Ohio premises liability law often imposes a duty on property owners to keep their premises reasonably safe. However, the law is very complicated, and the duty depends on the circumstances, such as why you were on the property. To receive compensation, you should consult an experienced personal injury lawyer at Groth & Associates to learn whether you have a solid case.
Ohio Premises Liability Law
Whether you can sue will depend in large part on why you were on the property. This is called your status, and it determines the duty of care owed to you. For example, you might be one of the following:
- Invitee. You were invited onto the property for the owner’s benefit. A customer in a store is an obvious example.
- Licensee. You were allowed onto the property for your own benefit. For example, a political campaign volunteer invited in to discuss a candidate is a licensee.
- Trespasser. A trespasser has no right to enter or stay on your property.
Generally, Ohio requires that property owners exercise ordinary care to protect invitees. But owners owe much less care to licensees and trespassers unless they are children drawn by an artificial attractive nuisance.
Documenting the Hazard
A key part in every case is proving that you slipped on a hazard or defect. Without this evidence, the property owner could claim you just tripped over your own feet—and they aren’t responsible for that.
Most people slip because of:
- Worn carpets
- Loose tiles or boards
- Waxed or mopped floors
- Spilled liquids
- Trash or debris
You can use a cell phone to take a picture of the hazard or ask someone else to. This evidence is very helpful.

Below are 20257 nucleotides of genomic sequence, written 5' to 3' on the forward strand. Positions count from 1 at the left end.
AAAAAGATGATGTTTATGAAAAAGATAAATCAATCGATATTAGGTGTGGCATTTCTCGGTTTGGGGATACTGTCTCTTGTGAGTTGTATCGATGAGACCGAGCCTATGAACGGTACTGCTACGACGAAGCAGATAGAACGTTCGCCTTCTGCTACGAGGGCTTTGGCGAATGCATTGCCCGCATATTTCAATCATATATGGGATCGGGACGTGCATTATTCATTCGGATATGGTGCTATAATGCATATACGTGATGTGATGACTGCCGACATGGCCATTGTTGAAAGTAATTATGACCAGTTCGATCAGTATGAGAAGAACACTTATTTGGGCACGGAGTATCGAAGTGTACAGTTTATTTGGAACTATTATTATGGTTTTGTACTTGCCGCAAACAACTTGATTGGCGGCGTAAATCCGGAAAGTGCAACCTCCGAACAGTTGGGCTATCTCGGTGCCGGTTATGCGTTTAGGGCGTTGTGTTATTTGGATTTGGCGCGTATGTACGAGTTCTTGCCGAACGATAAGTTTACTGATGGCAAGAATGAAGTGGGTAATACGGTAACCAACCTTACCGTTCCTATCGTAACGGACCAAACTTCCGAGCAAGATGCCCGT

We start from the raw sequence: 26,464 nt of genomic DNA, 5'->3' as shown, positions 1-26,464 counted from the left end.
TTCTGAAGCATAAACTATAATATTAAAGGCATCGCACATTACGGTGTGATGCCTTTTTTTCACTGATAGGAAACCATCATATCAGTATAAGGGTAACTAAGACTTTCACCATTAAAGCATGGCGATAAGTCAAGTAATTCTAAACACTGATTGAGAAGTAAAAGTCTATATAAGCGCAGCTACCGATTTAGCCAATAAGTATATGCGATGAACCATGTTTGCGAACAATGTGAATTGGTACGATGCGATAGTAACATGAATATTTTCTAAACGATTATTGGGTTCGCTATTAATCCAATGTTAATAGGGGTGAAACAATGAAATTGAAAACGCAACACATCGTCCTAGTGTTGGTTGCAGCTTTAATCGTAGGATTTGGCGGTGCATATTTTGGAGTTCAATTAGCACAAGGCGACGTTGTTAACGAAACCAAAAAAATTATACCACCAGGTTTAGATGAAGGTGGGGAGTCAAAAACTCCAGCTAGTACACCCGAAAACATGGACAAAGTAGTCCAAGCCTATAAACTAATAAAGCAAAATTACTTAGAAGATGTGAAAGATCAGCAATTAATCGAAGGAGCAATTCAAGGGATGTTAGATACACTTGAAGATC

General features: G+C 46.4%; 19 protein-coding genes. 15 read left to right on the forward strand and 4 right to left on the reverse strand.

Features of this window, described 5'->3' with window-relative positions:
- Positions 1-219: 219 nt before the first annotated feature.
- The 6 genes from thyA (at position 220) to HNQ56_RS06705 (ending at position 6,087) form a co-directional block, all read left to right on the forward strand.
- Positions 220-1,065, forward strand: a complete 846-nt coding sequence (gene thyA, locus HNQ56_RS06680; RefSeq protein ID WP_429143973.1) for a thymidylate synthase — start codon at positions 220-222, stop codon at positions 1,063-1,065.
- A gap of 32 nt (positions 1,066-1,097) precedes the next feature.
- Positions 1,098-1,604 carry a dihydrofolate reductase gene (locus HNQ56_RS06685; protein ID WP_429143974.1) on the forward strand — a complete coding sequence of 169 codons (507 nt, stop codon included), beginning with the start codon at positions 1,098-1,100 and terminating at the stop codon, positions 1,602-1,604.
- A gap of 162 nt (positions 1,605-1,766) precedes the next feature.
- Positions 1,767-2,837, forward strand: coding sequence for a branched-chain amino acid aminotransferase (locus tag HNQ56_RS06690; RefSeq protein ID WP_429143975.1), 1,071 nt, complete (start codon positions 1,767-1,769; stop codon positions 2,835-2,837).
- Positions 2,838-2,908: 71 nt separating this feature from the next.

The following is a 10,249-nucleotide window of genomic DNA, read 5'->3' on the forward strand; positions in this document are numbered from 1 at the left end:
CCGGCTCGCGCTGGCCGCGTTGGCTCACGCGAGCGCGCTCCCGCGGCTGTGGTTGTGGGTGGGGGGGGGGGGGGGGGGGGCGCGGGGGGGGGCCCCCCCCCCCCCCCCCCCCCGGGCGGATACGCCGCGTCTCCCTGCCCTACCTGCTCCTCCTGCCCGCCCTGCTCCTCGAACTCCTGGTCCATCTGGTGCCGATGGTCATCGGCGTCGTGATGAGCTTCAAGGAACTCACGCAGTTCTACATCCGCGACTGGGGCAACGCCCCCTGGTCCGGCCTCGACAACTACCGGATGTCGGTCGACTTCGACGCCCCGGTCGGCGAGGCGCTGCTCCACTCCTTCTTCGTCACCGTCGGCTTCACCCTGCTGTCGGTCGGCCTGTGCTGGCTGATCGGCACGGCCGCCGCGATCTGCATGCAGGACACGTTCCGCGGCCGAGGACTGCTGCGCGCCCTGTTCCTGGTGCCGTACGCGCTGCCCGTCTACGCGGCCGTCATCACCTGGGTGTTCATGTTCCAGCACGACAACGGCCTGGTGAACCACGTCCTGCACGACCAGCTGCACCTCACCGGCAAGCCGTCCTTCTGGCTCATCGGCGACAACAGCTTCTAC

You should also speak to witnesses. They can testify as to how long the hazard existed and provide other needed information.
Meet with an Attorney
An experienced personal injury lawyer can analyze the facts and law. For example, if you slipped on spilled liquids in a grocery store aisle, key questions arise:
- How long was the liquid on the floor?
- Did the store staff know about the spill or create it themselves?
- Did store staff regularly inspect the aisles?
These questions matter for determining whether you have a solid case. If staff never checked aisles or delayed cleaning up a spill they knew about, then you have a strong case to hold them accountable. By contrast, if the spill just happened seconds before you slipped, then the store might not be liable.
Your attorney can begin compiling evidence and, if you have a solid case, submit a demand for compensation. You should request money to cover your pain, suffering, medical bills, property damage, and lost income.
Contact Groth & Associates As Soon as Possible
Typically, Ohio gives slip-and-fall victims only two years to file a lawsuit after the accident. This time can pass very quickly. If you wait too long, you can definitely lose the ability to sue. Please call or send a message to schedule a consultation with a member of our legal team.